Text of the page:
Uncategorized

Uncategorized / 01.08.2014

A Supreme Court decision from this past June could mean that companies with patents on software-related inventions will lose that protection. The ruling in Alice Corp. Pty. Ltd v. CLS Bank International changes what is patent-eligible subject matter. That could leave some patents unenforceable, and will challenge companies to rethink how they draft patent applications. “Up until this decision, it was understood by the U.S. Patent and Trademark Office and patent attorneys in general that software-related patents were patent-eligible subject matter if they were sufficiently tied to a machine, such as a computer” says Christian Drago, a senior associate at Fay Sharpe LLP. “In essence, you’re not claiming the software, you’re claiming the computer that’s performing the function that the software is instructing it to do. After Alice, the court said adding a computer is not enough. They’re looking for something that tangibly affects the real world.” Smart Business spoke with Drago and...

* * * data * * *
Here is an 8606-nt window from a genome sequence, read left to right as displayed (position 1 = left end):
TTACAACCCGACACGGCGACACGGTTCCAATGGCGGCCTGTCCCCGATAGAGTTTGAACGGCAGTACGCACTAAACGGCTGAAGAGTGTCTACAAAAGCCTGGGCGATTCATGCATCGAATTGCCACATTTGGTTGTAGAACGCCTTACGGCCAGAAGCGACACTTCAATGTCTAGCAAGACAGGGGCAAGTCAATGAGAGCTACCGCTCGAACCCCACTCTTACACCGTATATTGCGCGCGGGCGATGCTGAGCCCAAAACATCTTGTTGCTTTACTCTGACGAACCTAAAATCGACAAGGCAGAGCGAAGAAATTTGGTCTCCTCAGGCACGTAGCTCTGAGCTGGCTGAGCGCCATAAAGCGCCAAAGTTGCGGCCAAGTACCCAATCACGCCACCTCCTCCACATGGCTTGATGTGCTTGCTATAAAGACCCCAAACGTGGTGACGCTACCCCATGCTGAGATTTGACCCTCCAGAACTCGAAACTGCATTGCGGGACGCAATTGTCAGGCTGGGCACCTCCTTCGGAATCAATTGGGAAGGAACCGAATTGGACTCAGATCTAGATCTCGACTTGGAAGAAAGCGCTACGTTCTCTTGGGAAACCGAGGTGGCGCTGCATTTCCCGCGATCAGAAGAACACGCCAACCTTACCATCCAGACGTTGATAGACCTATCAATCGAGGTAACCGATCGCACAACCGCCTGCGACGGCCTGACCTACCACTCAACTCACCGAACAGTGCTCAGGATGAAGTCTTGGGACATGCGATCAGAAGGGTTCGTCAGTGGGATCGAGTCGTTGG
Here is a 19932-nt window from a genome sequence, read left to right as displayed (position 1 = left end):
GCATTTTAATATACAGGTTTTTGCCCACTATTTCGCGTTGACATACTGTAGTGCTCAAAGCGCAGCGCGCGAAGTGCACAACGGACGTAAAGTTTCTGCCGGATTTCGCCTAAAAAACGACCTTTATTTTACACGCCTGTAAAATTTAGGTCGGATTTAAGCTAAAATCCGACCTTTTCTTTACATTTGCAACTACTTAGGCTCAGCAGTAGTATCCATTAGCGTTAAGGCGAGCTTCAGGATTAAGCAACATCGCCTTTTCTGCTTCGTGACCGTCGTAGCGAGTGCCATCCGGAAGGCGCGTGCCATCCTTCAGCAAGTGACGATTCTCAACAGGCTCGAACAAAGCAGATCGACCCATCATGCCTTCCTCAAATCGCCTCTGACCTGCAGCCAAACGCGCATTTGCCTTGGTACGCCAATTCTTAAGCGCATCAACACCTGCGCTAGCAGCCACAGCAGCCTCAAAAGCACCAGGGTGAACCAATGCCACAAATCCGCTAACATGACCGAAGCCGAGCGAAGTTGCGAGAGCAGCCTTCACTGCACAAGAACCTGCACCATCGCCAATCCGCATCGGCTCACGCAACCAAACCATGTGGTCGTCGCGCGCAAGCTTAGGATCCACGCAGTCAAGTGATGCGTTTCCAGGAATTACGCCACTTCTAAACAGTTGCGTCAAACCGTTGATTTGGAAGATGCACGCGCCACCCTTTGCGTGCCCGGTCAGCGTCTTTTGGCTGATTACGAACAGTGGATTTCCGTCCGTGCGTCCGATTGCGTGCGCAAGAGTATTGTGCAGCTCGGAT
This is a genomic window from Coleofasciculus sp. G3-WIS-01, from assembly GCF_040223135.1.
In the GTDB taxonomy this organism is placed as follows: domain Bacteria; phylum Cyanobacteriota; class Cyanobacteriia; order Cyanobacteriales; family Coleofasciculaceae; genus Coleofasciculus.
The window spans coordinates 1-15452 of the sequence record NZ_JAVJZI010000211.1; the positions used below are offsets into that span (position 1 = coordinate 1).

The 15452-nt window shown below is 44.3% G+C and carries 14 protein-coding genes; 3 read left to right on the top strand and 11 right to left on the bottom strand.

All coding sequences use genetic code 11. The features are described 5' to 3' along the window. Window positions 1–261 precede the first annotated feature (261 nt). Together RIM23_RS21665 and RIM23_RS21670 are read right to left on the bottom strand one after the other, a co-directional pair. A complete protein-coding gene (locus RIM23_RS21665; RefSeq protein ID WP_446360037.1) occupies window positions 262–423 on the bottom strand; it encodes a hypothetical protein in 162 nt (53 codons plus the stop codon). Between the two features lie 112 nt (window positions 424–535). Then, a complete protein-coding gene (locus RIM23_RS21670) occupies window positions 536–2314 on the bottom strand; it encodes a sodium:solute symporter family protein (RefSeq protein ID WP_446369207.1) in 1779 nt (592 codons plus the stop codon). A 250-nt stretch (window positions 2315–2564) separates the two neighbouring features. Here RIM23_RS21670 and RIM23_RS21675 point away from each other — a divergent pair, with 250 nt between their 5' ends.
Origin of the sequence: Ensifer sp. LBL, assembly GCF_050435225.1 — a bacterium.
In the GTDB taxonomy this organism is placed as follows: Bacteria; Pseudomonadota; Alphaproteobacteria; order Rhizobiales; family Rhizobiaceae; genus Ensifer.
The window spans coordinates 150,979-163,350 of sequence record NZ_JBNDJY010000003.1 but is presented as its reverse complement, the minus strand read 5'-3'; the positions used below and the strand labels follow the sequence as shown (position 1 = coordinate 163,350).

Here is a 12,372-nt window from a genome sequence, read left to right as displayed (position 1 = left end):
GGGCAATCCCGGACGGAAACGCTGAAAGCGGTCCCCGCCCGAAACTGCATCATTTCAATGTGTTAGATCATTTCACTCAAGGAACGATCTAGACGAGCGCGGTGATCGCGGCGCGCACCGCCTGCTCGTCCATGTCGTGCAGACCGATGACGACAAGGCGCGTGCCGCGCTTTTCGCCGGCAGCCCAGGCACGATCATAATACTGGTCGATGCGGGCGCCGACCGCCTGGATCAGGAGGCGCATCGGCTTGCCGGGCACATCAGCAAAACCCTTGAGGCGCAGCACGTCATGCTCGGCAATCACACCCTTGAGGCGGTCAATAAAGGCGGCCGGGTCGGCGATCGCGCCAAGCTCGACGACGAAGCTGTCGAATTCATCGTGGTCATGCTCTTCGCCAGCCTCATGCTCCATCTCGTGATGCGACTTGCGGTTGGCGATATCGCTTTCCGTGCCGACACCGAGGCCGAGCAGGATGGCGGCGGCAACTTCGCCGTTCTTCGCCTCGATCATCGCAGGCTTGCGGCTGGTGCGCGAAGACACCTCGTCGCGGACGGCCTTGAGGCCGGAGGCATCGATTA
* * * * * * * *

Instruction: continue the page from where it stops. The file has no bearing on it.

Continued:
Uncategorized / 01.07.2014

As businesses invest in new products or services, the importance of identifying and protecting their intellectual property (IP) may not be at the forefront of their thinking. “However, if you want to recoup your investment you have to be able to protect it, and IP is one way to do that,” says George Huang, an associate at Fay Sharpe LLP. “Most people are familiar with Chinese companies that knock off a product and can sell it much cheaper than the original manufacturer, because the Chinese company didn’t have to invest in developing the product and its market. Protecting your IP can keep others from harvesting the rewards of your work.” Smart Business spoke with Huang about how your IP attorney can help analyze IP, so you can protect your investments. What kind of IP needs to be protected and how can an IP attorney help? What product or service makes your business stand out...